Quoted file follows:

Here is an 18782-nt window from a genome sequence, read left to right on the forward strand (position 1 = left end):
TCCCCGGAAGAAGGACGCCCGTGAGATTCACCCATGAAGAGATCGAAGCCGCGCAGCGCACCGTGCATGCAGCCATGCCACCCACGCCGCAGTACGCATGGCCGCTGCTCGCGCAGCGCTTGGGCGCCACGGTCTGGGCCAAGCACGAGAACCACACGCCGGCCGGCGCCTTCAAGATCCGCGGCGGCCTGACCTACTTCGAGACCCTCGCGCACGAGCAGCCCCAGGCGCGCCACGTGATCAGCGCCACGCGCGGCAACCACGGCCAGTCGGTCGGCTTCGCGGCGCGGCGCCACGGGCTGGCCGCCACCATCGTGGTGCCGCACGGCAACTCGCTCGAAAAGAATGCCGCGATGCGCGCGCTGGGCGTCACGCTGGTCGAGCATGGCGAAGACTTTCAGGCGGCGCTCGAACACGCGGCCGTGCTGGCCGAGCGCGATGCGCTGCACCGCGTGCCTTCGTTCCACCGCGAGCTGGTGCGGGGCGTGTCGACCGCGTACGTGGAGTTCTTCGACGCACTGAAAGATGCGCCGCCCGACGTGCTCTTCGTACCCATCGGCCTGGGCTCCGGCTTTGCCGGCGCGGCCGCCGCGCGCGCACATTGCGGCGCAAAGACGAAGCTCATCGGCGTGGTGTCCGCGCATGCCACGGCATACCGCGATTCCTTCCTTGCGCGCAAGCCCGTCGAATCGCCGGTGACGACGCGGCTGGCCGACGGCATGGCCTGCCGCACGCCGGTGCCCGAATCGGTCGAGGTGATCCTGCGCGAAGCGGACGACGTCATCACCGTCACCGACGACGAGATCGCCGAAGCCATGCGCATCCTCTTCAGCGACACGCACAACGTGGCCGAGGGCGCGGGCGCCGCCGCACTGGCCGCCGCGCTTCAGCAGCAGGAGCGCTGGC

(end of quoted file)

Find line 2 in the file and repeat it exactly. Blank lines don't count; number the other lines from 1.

TCCCCGGAAGAAGGACGCCCGTGAGATTCACCCATGAAGAGATCGAAGCCGCGCAGCGCACCGTGCATGCAGCCATGCCACCCACGCCGCAGTACGCATGGCCGCTGCTCGCGCAGCGCTTGGGCGCCACGGTCTGGGCCAAGCACGAGAACCACACGCCGGCCGGCGCCTTCAAGATCCGCGGCGGCCTGACCTACTTCGAGACCCTCGCGCACGAGCAGCCCCAGGCGCGCCACGTGATCAGCGCCACGCGCGGCAACCACGGCCAGTCGGTCGGCTTCGCGGCGCGGCGCCACGGGCTGGCCGCCACCATCGTGGTGCCGCACGGCAACTCGCTCGAAAAGAATGCCGCGATGCGCGCGCTGGGCGTCACGCTGGTCGAGCATGGCGAAGACTTTCAGGCGGCGCTCGAACACGCGGCCGTGCTGGCCGAGCGCGATGCGCTGCACCGCGTGCCTTCGTTCCACCGCGAGCTGGTGCGGGGCGTGTCGACCGCGTACGTGGAGTTCTTCGACGCACTGAAAGATGCGCCGCCCGACGTGCTCTTCGTACCCATCGGCCTGGGCTCCGGCTTTGCCGGCGCGGCCGCCGCGCGCGCACATTGCGGCGCAAAGACGAAGCTCATCGGCGTGGTGTCCGCGCATGCCACGGCATACCGCGATTCCTTCCTTGCGCGCAAGCCCGTCGAATCGCCGGTGACGACGCGGCTGGCCGACGGCATGGCCTGCCGCACGCCGGTGCCCGAATCGGTCGAGGTGATCCTGCGCGAAGCGGACGACGTCATCACCGTCACCGACGACGAGATCGCCGAAGCCATGCGCATCCTCTTCAGCGACACGCACAACGTGGCCGAGGGCGCGGGCGCCGCCGCACTGGCCGCCGCGCTTCAGCAGCAGGAGCGCTGGC